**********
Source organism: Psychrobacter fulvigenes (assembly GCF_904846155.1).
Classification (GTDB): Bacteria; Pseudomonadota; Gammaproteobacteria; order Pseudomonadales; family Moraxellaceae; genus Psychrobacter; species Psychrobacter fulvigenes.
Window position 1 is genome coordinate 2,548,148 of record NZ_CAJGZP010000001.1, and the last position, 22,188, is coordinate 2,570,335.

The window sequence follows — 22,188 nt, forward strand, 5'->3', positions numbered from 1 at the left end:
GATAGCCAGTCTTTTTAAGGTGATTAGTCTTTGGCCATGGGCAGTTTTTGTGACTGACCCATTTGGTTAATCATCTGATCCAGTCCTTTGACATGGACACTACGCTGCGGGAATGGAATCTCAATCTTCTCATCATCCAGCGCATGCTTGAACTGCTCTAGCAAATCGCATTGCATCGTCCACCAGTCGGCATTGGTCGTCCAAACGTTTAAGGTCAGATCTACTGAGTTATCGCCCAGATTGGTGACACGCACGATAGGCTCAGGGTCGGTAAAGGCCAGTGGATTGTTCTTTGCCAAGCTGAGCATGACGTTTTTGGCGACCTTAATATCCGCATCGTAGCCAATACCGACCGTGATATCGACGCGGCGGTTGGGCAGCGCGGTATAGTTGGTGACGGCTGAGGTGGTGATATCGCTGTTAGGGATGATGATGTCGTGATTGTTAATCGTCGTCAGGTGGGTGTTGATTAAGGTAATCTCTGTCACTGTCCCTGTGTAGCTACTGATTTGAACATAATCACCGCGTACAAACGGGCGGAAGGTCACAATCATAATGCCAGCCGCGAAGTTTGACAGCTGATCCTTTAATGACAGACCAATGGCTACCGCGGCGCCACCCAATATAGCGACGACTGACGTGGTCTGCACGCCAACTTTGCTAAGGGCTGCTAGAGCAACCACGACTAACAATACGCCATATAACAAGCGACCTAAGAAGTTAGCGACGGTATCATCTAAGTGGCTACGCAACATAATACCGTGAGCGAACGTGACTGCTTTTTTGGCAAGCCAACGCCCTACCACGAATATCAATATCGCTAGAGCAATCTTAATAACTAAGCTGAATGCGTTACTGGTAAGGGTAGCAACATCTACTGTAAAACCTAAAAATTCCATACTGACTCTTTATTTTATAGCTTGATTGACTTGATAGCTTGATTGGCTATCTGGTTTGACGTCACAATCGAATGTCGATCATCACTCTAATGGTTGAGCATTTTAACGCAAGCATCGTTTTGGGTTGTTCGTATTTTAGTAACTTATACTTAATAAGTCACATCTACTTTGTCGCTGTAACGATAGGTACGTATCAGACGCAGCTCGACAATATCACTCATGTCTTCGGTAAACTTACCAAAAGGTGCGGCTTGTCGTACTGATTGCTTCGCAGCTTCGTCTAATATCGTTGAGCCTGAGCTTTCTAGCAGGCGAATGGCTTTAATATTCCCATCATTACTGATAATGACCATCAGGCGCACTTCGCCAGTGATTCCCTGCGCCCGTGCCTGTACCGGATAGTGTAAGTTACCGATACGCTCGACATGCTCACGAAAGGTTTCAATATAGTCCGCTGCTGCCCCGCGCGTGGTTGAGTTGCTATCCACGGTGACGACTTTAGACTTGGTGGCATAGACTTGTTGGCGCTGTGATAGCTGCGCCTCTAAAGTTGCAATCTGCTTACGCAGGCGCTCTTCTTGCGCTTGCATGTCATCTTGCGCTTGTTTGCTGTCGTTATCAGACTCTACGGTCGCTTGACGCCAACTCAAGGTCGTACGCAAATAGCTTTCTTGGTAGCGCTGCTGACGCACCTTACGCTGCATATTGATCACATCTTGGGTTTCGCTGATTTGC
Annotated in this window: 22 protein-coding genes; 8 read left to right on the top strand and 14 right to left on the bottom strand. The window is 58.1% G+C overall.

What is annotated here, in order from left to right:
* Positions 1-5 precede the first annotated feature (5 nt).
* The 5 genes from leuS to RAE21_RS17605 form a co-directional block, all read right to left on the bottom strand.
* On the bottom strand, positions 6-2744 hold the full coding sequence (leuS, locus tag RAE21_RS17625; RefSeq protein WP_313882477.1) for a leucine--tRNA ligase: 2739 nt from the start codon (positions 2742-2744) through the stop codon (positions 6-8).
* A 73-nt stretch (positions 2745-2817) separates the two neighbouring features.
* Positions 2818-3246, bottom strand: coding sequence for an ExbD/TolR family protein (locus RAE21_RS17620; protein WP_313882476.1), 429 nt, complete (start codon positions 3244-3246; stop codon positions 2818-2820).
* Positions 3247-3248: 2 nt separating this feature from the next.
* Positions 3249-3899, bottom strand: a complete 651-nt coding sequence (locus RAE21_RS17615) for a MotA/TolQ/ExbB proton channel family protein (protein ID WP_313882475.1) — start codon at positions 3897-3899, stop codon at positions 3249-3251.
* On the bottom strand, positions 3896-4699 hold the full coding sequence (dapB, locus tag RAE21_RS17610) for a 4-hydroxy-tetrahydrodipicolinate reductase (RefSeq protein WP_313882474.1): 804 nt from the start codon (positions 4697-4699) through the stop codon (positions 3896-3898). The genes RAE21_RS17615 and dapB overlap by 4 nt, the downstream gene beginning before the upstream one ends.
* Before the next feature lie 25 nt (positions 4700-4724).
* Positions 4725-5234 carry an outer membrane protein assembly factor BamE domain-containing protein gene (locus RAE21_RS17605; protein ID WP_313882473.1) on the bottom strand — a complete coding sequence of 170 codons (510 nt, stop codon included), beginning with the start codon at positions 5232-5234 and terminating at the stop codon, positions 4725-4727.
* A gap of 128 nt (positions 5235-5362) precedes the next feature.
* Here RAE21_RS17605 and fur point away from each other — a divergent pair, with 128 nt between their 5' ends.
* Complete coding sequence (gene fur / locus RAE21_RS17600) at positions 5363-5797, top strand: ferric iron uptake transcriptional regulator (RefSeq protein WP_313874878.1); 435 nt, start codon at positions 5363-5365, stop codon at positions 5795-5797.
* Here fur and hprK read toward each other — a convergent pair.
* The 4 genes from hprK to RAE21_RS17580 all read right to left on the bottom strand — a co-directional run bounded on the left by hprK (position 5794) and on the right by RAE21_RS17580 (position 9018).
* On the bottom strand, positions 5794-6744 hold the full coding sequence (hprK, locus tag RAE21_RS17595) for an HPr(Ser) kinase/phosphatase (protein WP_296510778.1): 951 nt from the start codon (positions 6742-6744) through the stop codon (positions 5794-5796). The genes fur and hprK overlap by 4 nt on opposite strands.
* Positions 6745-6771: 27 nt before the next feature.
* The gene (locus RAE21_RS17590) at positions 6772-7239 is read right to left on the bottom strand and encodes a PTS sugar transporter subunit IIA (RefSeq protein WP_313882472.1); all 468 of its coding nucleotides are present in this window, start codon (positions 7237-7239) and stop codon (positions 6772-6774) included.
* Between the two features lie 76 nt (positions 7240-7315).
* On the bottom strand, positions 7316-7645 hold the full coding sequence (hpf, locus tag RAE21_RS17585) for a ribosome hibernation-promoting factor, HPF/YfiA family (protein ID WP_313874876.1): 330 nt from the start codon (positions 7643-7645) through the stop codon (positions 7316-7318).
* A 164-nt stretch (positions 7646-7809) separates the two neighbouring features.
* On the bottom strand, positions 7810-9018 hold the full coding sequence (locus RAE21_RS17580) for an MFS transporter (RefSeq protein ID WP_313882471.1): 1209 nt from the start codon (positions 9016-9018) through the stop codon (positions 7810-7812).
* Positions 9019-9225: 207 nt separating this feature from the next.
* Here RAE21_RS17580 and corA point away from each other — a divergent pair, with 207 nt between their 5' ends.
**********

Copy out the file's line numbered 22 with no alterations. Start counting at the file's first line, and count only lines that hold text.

* The 4 genes from hprK to RAE21_RS17580 all read right to left on the bottom strand — a co-directional run bounded on the left by hprK (position 5794) and on the right by RAE21_RS17580 (position 9018).